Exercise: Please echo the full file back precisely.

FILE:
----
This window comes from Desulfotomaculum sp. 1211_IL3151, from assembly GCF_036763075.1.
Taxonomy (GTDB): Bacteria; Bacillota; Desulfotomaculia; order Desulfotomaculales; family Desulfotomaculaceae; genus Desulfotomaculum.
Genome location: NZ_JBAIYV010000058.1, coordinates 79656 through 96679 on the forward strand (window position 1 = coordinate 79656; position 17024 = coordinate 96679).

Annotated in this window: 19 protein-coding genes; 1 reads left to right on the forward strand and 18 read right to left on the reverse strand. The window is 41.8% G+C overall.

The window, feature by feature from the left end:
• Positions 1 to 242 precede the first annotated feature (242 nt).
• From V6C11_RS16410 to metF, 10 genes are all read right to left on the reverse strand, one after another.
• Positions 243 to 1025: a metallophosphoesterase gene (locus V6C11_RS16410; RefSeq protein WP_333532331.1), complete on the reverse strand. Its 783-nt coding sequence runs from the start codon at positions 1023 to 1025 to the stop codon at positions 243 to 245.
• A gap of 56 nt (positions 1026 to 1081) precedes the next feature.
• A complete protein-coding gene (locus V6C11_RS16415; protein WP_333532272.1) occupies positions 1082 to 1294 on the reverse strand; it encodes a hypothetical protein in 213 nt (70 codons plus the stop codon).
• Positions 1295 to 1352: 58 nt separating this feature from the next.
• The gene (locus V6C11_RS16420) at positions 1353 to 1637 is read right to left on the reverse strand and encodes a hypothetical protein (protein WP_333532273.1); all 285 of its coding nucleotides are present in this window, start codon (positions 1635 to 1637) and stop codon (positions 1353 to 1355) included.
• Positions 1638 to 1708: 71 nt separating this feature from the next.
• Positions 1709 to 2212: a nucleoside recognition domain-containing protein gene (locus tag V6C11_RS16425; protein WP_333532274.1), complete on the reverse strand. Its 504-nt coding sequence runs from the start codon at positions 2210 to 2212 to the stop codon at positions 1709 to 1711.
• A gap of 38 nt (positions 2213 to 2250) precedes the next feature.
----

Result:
This window comes from Desulfotomaculum sp. 1211_IL3151, from assembly GCF_036763075.1.
Taxonomy (GTDB): Bacteria; Bacillota; Desulfotomaculia; order Desulfotomaculales; family Desulfotomaculaceae; genus Desulfotomaculum.
Genome location: NZ_JBAIYV010000058.1, coordinates 79656 through 96679 on the forward strand (window position 1 = coordinate 79656; position 17024 = coordinate 96679).

Annotated in this window: 19 protein-coding genes; 1 reads left to right on the forward strand and 18 read right to left on the reverse strand. The window is 41.8% G+C overall.

The window, feature by feature from the left end:
• Positions 1 to 242 precede the first annotated feature (242 nt).
• From V6C11_RS16410 to metF, 10 genes are all read right to left on the reverse strand, one after another.
• Positions 243 to 1025: a metallophosphoesterase gene (locus V6C11_RS16410; RefSeq protein WP_333532331.1), complete on the reverse strand. Its 783-nt coding sequence runs from the start codon at positions 1023 to 1025 to the stop codon at positions 243 to 245.
• A gap of 56 nt (positions 1026 to 1081) precedes the next feature.
• A complete protein-coding gene (locus V6C11_RS16415; protein WP_333532272.1) occupies positions 1082 to 1294 on the reverse strand; it encodes a hypothetical protein in 213 nt (70 codons plus the stop codon).
• Positions 1295 to 1352: 58 nt separating this feature from the next.
• The gene (locus V6C11_RS16420) at positions 1353 to 1637 is read right to left on the reverse strand and encodes a hypothetical protein (protein WP_333532273.1); all 285 of its coding nucleotides are present in this window, start codon (positions 1635 to 1637) and stop codon (positions 1353 to 1355) included.
• Positions 1638 to 1708: 71 nt separating this feature from the next.
• Positions 1709 to 2212: a nucleoside recognition domain-containing protein gene (locus tag V6C11_RS16425; protein WP_333532274.1), complete on the reverse strand. Its 504-nt coding sequence runs from the start codon at positions 2210 to 2212 to the stop codon at positions 1709 to 1711.
• A gap of 38 nt (positions 2213 to 2250) precedes the next feature.